Given the turmoil of 2020, many residents may be hoping to escape into another time. At least that is what Will Pillen is hoping after he reopened the Galaxy Diner last month.
The classic diner, with its walls covered in the portraits of Hollywood celebrities from the last century, had closed last year after JB's Family Restaurants, Inc., which had owned the diner, declared bankruptcy.
Many of the pictures that have hung on the diners walls for years are actually owned by Pillen, who started putting them up after he began working as the diner's manager in 2006.
“My mother worked out of Hollywood. She was a model when she was young, so she had her connections and I inherited a lot of it,” Pillen said. “So I slowly put it up -- of course, I bought a lot of it too.”
Pillen continued managing the diner until 2014, but when he heard the news that JB’s Inc. would be filing for bankruptcy, he said he began making preparations for how he might be able to keep the diner open. By November of 2019, Pillen said he had officially taken control.
As Pillen worked to reopen the diner this year, he said he didn’t want customers to return to something unrecognizable.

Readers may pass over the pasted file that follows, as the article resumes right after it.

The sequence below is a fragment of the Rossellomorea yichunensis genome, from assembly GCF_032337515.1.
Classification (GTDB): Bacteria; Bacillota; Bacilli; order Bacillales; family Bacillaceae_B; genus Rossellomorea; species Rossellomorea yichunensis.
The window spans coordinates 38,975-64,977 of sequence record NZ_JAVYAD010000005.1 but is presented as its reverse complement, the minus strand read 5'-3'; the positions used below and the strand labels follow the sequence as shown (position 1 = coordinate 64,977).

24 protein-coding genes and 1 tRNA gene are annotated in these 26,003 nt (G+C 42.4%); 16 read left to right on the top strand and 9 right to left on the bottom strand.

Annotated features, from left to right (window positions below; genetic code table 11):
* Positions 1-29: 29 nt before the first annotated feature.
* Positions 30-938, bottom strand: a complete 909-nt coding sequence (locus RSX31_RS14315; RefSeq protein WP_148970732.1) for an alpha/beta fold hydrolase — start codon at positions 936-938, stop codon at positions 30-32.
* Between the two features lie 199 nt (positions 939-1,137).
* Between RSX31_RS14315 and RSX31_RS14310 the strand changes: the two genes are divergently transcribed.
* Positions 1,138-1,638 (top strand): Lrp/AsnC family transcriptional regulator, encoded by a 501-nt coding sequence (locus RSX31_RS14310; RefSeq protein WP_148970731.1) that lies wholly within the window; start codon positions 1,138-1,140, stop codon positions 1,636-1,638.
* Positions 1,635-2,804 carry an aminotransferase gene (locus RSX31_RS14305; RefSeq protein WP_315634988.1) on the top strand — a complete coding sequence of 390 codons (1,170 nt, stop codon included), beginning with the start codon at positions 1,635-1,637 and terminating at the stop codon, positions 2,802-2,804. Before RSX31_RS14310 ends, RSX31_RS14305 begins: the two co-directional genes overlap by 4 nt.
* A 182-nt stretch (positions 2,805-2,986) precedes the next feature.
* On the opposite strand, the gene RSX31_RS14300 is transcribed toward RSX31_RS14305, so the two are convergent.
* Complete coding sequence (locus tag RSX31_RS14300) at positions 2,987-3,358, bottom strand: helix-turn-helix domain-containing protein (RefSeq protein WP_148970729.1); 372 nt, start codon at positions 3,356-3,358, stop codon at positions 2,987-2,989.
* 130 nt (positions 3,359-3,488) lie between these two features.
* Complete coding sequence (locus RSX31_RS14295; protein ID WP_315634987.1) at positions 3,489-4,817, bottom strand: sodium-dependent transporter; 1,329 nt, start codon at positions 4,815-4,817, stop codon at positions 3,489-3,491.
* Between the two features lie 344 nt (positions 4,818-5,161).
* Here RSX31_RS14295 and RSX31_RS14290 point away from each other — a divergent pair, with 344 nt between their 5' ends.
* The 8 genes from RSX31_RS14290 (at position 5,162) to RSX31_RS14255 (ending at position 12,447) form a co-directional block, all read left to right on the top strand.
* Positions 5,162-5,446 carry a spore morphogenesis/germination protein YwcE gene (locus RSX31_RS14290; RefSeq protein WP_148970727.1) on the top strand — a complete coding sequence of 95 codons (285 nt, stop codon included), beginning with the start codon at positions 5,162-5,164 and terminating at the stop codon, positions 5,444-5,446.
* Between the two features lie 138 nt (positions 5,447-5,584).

“I didn’t want to change anything, but I wanted to make it so that it was clean. Clean is something that I really focus on, I want a clean, safe environment for both customer and employee,” Pillen said. “So people will come back and say, ‘oh, it’s the same,’ because that’s what people wanted. In this town, no, don’t change anything.”
Still, now that he owns the diner, Pillen said he has been able to make some of the repairs and improvements he wanted to make way back when he was manager. He is working to repair the neon sign.
Galaxy Diner’s return has come as many other eateries struggle to get by in the midst of the pandemic. Just last month the similarly beloved hole in the wall Primo’s Deli on San Francisco Street closed its doors.
And the pandemic significantly changed their plans to reopen, Pillen said.
Originally, Pillen had hoped to reopen in March, but the timing was forced back as businesses across the state were forced to close their doors. The pandemic also ended plans for a large reopening event, Pillen said.
“It’s been a slow climb, but two and a half weeks out I’m not really worried, I mean we'll get it back,” Pillen said of business so far.
Pillen said they have been getting about 30 calls a day from people wondering if they are open for dine-in service and many of the regulars the diner had before its closure are beginning to return.
But he said he has been somewhat surprised about how slowly that knowledge has spread, especially in a town like Flagstaff.
The pandemic has also prevented another group of customers to return, or even enter the country: foreign tourists. Attracted by the Route 66 Americana on display, large bus tours would often schedule ahead of time to eat at the diner between visits to the Grand Canyon or Monument Valley.